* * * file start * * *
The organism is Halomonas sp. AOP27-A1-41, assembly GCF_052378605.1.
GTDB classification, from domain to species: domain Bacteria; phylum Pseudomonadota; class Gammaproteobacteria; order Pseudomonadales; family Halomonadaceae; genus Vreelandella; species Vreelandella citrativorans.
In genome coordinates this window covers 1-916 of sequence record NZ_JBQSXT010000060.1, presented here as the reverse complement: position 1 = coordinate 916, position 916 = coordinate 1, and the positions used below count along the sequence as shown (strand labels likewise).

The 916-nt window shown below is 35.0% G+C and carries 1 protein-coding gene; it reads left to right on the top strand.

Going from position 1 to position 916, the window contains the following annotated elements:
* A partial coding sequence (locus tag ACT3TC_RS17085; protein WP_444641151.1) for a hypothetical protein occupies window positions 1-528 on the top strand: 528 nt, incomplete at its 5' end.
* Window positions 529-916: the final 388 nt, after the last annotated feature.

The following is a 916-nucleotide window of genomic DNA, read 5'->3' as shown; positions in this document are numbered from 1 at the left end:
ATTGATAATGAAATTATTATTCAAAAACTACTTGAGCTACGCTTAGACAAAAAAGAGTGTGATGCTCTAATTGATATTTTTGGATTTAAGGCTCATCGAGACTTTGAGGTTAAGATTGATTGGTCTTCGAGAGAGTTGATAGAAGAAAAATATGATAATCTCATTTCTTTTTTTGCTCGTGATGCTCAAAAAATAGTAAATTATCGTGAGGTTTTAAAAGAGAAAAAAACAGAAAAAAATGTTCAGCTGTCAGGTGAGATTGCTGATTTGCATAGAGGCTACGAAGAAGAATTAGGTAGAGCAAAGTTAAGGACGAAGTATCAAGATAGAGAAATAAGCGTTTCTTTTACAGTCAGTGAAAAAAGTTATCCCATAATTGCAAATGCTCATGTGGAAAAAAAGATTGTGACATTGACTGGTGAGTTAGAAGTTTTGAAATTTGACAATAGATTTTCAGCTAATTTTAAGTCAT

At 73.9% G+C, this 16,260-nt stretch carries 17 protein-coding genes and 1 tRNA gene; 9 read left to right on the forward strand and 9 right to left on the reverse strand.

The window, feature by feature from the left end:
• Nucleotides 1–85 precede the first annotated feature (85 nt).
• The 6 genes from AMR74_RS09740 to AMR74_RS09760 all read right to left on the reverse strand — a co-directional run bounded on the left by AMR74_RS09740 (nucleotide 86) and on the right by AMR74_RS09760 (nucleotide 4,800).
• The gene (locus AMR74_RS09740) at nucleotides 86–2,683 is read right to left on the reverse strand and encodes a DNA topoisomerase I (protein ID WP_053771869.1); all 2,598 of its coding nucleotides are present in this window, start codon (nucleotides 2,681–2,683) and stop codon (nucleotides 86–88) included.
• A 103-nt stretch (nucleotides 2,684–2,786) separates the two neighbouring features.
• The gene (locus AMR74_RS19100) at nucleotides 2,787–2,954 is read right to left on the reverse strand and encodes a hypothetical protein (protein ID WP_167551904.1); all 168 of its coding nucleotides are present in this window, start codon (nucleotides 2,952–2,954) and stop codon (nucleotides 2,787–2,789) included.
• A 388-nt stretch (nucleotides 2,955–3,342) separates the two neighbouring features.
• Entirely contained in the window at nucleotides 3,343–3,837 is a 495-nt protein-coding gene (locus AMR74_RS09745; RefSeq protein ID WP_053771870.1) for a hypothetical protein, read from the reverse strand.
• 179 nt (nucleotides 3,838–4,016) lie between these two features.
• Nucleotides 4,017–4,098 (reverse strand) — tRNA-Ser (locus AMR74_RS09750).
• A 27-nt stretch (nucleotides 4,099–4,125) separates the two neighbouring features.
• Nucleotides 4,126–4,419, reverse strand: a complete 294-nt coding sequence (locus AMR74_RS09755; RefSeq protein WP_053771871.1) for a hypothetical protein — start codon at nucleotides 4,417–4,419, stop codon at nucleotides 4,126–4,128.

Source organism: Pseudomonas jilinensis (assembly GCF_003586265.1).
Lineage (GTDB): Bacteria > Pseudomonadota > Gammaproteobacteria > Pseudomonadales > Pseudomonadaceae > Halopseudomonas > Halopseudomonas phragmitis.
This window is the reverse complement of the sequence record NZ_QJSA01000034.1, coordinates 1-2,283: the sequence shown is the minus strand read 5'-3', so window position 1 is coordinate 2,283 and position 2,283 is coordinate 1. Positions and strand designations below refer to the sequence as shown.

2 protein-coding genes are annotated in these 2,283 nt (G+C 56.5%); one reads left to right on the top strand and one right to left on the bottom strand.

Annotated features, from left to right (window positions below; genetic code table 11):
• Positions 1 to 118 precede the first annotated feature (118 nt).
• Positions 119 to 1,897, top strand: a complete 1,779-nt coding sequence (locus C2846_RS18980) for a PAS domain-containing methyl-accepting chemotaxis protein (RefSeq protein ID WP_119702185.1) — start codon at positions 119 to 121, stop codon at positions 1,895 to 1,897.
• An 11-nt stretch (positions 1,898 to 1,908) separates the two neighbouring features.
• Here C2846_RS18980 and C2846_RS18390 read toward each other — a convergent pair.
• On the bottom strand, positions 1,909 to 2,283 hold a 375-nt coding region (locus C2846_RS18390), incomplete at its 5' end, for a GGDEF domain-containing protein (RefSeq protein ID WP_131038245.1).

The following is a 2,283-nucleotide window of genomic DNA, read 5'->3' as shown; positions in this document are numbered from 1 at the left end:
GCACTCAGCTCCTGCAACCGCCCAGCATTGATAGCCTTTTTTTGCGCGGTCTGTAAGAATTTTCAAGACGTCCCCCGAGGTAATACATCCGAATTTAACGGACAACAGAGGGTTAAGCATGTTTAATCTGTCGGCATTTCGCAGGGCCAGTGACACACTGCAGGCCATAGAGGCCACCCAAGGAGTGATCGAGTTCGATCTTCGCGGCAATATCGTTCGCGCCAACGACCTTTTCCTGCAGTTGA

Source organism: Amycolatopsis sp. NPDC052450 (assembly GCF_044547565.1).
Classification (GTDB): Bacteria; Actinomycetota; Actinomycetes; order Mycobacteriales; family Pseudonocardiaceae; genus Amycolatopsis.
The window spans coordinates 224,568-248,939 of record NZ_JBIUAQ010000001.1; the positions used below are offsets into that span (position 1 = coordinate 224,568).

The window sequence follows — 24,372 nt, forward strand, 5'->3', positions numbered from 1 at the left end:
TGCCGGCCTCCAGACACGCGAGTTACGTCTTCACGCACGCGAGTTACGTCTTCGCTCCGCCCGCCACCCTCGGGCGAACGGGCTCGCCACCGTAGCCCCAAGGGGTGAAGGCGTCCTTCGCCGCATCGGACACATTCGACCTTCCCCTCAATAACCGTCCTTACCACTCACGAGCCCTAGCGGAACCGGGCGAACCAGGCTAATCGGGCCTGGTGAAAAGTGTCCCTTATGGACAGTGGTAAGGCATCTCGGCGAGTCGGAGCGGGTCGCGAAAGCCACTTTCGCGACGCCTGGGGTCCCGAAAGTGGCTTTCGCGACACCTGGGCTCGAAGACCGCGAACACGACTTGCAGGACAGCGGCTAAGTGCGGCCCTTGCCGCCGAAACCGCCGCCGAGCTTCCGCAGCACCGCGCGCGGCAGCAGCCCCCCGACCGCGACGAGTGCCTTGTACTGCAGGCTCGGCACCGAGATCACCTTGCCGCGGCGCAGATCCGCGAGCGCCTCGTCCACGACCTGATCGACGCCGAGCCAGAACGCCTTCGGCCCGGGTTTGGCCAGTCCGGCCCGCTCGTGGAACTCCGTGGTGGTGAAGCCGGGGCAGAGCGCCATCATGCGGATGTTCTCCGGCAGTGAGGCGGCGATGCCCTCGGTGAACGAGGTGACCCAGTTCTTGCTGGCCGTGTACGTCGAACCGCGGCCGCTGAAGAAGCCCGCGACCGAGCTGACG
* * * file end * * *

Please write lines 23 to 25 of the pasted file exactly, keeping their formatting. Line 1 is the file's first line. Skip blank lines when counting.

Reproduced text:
Source organism: Pseudomonas jilinensis (assembly GCF_003586265.1).
Lineage (GTDB): Bacteria > Pseudomonadota > Gammaproteobacteria > Pseudomonadales > Pseudomonadaceae > Halopseudomonas > Halopseudomonas phragmitis.
This window is the reverse complement of the sequence record NZ_QJSA01000034.1, coordinates 1-2,283: the sequence shown is the minus strand read 5'-3', so window position 1 is coordinate 2,283 and position 2,283 is coordinate 1. Positions and strand designations below refer to the sequence as shown.